Also, we can’t forget Haiti. There was much attention after the devastating earthquake, but progress has been quite slow in building back necessary, basic infrastructure. Also, there’s the Democratic Republic of Congo, where the UN has geared up a new type of peacekeeping forces, but where violence is still widespread.

As I said, the humanitarian community is really strained at this point in history.

FPI: Has the Syrian crisis taught us anything in terms of management of refugees?

I think what we’re realizing is that we need to do more for refugees living outside of camps. The majority of Syrian refugees do not live in camps. We’re learning how to identity those groups, how to assist them, and how to make sure we’re not privileging some groups over others. We also must consider where we put our money. For example, should we put money into local infrastructure? Waste management? Hiring teachers? We can’t just segregate refugees into camps and leave it at that.

And I think the crisis has taught us we must also think more about neighboring countries, which deserve our appreciation and solidarity in hosting the refugees. It’s an incredible strain on their countries with huge economic, social, and political implications.

At this point in the crisis, we all need to be thinking about long terms solutions. For example, what will happen if Syrians don’t go back home and stay in Turkey? That’s a huge strain and a huge possibility.

So we need to start thinking about how we can work on reintegration efforts now – long term care and management. It’s challenging.

FPI: In terms of wider international disaster response, what are some positive and negative trends you’re seeing?

I think there are many positive trends. We can draw one of the most important trends from Southeast Asia’s Typhoon Haiyan last November. Given the reality of climate change, all governments are going to have to invest more in planning for potentially huge disasters, even if it means taking difficult political decisions. And we’re starting to understand that and governments are investing more in disaster risk reduction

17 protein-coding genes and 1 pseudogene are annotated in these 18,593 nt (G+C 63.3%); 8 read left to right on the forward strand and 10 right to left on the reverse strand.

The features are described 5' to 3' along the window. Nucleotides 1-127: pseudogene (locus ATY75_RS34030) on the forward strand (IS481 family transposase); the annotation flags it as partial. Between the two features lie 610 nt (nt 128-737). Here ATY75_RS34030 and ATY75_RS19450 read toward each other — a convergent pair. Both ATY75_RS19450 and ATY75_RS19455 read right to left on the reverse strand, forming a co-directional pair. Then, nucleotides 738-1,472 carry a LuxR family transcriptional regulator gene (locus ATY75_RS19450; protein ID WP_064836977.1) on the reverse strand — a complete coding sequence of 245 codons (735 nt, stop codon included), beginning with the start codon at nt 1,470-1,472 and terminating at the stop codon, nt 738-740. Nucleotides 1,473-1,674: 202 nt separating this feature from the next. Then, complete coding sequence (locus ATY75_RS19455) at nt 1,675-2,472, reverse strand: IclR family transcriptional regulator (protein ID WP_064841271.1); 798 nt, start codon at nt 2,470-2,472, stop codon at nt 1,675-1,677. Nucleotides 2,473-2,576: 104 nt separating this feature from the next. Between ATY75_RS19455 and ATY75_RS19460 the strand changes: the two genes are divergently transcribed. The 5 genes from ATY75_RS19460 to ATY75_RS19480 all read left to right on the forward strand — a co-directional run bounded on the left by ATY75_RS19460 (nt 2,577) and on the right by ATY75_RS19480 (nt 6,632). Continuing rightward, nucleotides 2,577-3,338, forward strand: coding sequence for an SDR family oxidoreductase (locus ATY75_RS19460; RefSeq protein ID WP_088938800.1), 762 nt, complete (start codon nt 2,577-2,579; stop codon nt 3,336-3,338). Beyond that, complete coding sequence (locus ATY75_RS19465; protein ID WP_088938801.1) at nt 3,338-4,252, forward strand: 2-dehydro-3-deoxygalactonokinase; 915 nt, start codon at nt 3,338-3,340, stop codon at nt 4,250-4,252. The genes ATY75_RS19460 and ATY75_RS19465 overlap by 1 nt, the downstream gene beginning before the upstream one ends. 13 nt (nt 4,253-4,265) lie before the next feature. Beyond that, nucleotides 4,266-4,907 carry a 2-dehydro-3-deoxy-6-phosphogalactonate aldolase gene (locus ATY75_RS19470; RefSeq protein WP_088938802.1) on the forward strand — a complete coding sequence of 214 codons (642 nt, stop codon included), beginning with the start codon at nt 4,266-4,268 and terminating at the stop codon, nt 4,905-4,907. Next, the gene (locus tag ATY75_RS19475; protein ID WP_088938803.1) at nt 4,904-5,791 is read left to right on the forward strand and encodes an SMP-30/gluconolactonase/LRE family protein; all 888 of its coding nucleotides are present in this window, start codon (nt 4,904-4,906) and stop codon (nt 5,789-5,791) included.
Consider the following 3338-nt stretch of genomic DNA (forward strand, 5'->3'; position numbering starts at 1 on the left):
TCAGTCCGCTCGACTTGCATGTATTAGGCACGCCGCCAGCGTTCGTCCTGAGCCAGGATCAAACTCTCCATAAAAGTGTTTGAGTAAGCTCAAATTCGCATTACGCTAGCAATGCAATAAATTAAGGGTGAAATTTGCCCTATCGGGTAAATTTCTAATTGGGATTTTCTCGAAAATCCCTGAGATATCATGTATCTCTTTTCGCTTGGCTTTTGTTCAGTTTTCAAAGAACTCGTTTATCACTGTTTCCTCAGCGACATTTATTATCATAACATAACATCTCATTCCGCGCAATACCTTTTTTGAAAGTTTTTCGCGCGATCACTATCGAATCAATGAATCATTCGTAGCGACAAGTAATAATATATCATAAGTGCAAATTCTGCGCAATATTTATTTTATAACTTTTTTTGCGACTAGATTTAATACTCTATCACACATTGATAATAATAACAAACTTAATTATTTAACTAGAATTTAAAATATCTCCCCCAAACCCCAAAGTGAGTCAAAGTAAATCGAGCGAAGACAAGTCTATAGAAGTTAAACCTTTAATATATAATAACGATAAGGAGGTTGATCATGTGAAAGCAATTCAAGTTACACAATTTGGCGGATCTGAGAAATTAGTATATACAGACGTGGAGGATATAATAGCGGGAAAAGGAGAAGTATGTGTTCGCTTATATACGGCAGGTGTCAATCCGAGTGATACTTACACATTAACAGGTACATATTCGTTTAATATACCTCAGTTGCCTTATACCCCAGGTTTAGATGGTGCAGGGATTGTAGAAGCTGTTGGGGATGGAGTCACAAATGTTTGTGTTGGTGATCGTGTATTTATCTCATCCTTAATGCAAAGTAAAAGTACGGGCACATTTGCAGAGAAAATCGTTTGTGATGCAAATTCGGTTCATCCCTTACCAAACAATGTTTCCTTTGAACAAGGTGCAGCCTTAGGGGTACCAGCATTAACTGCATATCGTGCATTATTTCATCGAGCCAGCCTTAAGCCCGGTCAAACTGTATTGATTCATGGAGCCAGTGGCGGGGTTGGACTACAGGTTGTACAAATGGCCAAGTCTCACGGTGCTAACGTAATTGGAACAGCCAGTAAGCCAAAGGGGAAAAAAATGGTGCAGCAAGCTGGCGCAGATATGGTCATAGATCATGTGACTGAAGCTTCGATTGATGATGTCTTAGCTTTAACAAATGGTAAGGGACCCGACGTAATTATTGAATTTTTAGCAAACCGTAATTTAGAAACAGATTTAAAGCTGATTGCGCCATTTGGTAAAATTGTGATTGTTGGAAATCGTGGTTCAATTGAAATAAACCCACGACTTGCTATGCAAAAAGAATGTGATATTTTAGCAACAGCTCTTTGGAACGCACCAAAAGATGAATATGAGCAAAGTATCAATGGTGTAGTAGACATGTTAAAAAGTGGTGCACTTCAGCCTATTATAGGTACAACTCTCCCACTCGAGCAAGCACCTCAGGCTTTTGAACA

And, in terms of refugees, international agencies  have become aware of the importance of gender in terms of protection and the distribution of relief goods. For instance, while there are still examples of aid being distributed only to male heads of families, we’ve begun thinking about how these items should be better delivered to women. Sometimes goods are simply too heavy for them to carry. And sometimes they’re vulnerable to robbery and attacks.

It’s also important to keep in mind, as we mark the third anniversary of Japan’s Triple Disaster – the earthquake, tsunami, and nuclear accident that hit Japan in 2011 [killing close to 20,000 people, tearing apart the Tohoku region, and displacing for the long-term close to 270,000 persons, who until this day remain in temporary housing] that children are not the only vulnerable group in disasters and that the elderly have needs that need to be addressed. They’re often a forgotten community.

The Triple Disaster also reminded us that governments must review how their laws and policies are prepared for disaster. In Japan’s Triple Disaster, and also with Hurricane Katrina in the U.S., governments were not prepared to deal with the influx of offers of foreign assistance. International disaster response law is a way to ensure that international relief can flow quickly – and appropriately – when disasters occur.

These are important questions for not just Obama, but for the whole world to consider.